Rifles, guinea pigs and socks -- it's Black Friday

Tegan Hanlon,Benjamin S. Brasch
A crescent moon greets morning shoppers on Black Friday, November 29, 2013, in south Anchorage.
Erik Hill
Jackie Dooley examines a scarf as items are marked down for Black Friday sales at Apricot Lane Boutique on Friday, November 29, 2013, at Anchorage 5th Avenue Mall.
Erik Hill
Devin Metshin of JBER, center, is assisted by Ellen Grace Carias while shopping for bracelets at Michael Kors on Friday, November 29, 2013, at Anchorage 5th Avenue Mall.
Erik Hill
Shoppers pass between the Anchorage 5th Avenue Mall and the adjacent parking garage on Black Friday, November 29, 2013, downtown.
Erik Hill
Molly Bailey holds one of the guinea pigs offered at half price as a Black Friday special at PetSmart on Friday, November 29, 2013, in south Anchorage.
Erik Hill
Logan Edwards of Anchorage checks out a DPMS Recon .223Rem rifle on sale on Black Friday, November 29, 2013, at Sportsman's Warehouse in south Anchorage. Hundreds of customers lined up early outside the store for a 6 a.m. opening.
Erik Hill
Store owner Ann Marrie Valdez runs a register at her Apricot Lane Boutique on Friday, November 29, 2013, in Anchorage 5th Avenue Mall. "It's been really busy!," she said. "It's been really good today."
Erik Hill
Patrice Isaac checks out earrings at Apricot Lane Boutique on Black Friday, November 29, 2013, at Anchorage 5th Avenue Mall.
Erik Hill
Justin Martin of Anchorage checks out a Bushmaster 223 Remington/5.56 Nato rifle on sale at Sportsman's Warehouse on Black Friday morning, November 29, 2013, in south Anchorage.
Erik Hill
Socks were a big draw at the Fred Meyer store during the Black Friday shopping scene, November 29, 2013.
Tegan Hanlon
Donna Celia checks out sock specials with son Dean, 1, at Sportsman's Warehouse on Black Friday morning, November 29, 2013, in south Anchorage.
Erik Hill

It's almost like the term "Black Friday" doesn't make sense anymore. At least not in Anchorage this year.

The notorious crowds on the megashopping marathon started Thanksgiving Day at some stores. At others, lines sprang up as early as Wednesday afternoon. So by early Friday morning, on actual Black Friday, many big chain stores like Best Buy, Wal-Mart and Toys R Us had only scraps after shoppers rushed the doors Thursday evening.

Candy Hamilton, 30, and Tonya Sell, 27, who live on Joint Base Elmendorf-Richardson, were part of that day-early sprint, but they kept running on fumes through the night and into Friday morning.

"That cut into our family time," Sell said about their shopping trip that began at 4:30 p.m. Thursday. "But money is tight nowadays so we've got to catch the deals where we can."

Both Hamilton and Sell have two children at home and husbands in the Army. Their Christmas lists were long and kids' pining for the Disney Infinity video game strong. That's one of the things they were buying at the toy store around 5 a.m.

The duo had planned their shopping venture for a week. They clipped coupons, capitalized on price matching and took advantage of pre-Black Friday deals offered at some stores -- all to save a little cash.

"You do what you can where you can," Sell said.

Shoppers' tales of Black Friday planning, and lack of planning, were as varied as the items up for purchase. Some shopped for necessity, others for tradition and some just because.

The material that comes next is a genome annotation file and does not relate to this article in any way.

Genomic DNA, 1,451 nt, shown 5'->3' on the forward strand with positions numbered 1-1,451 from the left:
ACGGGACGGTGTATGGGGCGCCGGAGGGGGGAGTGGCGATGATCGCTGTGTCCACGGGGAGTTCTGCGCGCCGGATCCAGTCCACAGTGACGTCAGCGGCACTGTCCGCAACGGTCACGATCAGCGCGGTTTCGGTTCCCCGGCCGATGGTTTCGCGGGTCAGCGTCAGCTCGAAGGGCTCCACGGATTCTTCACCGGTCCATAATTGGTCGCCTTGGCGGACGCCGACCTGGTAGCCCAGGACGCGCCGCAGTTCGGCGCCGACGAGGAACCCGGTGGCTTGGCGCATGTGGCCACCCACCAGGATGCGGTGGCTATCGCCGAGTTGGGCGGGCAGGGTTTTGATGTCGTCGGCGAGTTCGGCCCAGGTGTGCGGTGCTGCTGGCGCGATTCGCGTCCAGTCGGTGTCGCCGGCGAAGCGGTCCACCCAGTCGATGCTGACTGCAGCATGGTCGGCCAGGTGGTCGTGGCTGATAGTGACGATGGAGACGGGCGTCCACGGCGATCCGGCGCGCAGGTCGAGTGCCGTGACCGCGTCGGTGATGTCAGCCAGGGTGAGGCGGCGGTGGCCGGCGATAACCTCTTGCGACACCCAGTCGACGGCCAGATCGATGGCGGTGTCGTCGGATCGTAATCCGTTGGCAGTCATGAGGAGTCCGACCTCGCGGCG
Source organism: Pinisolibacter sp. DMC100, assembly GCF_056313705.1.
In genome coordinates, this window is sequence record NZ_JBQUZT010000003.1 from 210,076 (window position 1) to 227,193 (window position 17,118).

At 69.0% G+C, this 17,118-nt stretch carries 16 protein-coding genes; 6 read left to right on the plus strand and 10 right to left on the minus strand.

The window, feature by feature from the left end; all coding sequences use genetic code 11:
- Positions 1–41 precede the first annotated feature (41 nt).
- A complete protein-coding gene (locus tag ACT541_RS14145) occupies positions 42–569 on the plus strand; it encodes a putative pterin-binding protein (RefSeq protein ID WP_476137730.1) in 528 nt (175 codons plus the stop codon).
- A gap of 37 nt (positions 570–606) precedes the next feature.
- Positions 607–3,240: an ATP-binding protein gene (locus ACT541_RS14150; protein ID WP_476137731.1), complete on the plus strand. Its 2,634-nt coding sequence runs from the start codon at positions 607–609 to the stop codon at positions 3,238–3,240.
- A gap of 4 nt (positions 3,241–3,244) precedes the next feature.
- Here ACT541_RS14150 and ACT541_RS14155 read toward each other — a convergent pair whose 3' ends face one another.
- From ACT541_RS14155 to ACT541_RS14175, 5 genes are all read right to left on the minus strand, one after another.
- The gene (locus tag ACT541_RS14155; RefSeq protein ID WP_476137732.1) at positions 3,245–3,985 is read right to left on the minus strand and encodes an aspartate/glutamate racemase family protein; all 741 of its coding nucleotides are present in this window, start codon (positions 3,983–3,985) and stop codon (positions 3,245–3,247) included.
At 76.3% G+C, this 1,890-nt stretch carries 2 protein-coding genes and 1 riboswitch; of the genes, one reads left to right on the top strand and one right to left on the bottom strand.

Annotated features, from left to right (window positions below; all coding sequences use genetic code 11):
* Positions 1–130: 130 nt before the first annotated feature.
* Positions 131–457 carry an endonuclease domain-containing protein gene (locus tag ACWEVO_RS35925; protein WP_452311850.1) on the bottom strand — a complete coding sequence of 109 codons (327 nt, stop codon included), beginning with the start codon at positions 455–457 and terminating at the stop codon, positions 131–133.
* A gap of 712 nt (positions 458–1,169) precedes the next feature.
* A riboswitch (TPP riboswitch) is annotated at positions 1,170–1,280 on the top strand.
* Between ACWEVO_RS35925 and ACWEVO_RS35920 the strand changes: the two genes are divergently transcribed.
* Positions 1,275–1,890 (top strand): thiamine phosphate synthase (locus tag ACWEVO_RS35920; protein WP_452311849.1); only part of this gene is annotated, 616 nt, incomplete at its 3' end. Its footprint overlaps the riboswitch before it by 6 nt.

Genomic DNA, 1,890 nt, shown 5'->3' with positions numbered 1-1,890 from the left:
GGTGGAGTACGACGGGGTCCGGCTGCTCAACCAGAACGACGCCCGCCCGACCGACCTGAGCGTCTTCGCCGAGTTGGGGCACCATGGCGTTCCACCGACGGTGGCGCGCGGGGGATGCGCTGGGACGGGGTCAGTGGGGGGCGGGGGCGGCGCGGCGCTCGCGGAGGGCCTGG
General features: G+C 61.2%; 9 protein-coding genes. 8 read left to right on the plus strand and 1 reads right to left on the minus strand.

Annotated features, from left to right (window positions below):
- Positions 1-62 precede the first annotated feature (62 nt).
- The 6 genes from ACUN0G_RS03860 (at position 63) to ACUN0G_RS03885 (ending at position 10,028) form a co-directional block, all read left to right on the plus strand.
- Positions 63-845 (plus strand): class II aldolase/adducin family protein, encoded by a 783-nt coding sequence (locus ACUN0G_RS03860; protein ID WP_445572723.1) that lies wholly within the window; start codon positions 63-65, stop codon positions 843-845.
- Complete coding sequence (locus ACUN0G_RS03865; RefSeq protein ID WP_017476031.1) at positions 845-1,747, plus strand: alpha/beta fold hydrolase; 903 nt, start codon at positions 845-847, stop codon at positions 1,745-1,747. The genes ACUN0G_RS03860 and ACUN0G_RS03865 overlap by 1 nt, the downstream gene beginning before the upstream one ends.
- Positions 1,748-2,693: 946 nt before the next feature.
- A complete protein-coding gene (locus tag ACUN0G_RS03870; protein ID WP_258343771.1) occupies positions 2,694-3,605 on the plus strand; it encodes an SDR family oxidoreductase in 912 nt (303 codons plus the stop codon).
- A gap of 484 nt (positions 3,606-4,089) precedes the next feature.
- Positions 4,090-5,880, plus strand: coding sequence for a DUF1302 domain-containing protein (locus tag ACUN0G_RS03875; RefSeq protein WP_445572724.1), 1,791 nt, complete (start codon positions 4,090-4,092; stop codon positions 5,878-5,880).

"Well we didn't have anything better to do," said Troy Bowens, a University of Alaska Anchorage student.

Bowens camped out at Sports Authority at Tikahtnu Commons for two hours Friday morning in subzero temperatures with five longtime friends.

Their setup included foldable chairs, hot chocolate, blankets, a portable heater and Red Bull.

Bowens said he wasn't looking for anything specific. He hadn't even looked at the store's deals. Bowens was in it for a shot to win a $500 store gift card awarded to one of the first eight in line.

Then there was Matt Lacher, an Army veteran, who meandered next door at Target just before 5 a.m.

His story was different. He said he needed a nontypical Black Friday.

Lacher has post-traumatic stress disorder and doesn't like to be around large groups of people, he said. So he hasn't been to Black Friday in years, he said.

But Target's 8 p.m. opening on Thursday afforded him the stress-free opportunity to shop for pet food for his blue Weimaraner, Gertrude "Girdee" Anne. He said he went early Friday morning thinking he would be between the throngs of people on Thursday and later in the day.

Across town in South Anchorage, some places still had the classic early morning crowd.

Russell Parker, 46, arrived at Sportsman's Warehouse around its 6 a.m. opening after he saw an ad for $150 off a Bushmaster .223-caliber rifle.

By the time shoppers were allowed in the store, the snaking line had more than 100 people in it, he said.

Parker then waited an hour at the firearm counter to fill out the legal paperwork. He said some people in front of him were buying two or three of the rifles, marked down to $579.99.

"I'm the type of person that avoids Black Friday like the plague," Parker said. "With this, it's such a good deal."

And of course, there was the traditional Black Friday sock sale at Fred Meyer from 5 a.m. to noon, with many people crowding around boxes of socks lining an indoor walkway.

Sara Robison, 48, has attended the sale, in which all socks are 50 percent off, for more than a decade. She had about 10 pairs of socks, many adorned with cats, in her cart late Friday morning.

"I'm trying to stay under control this year," Robison said. "I usually buy too many, but I have to cut back."


Anchorage Daily News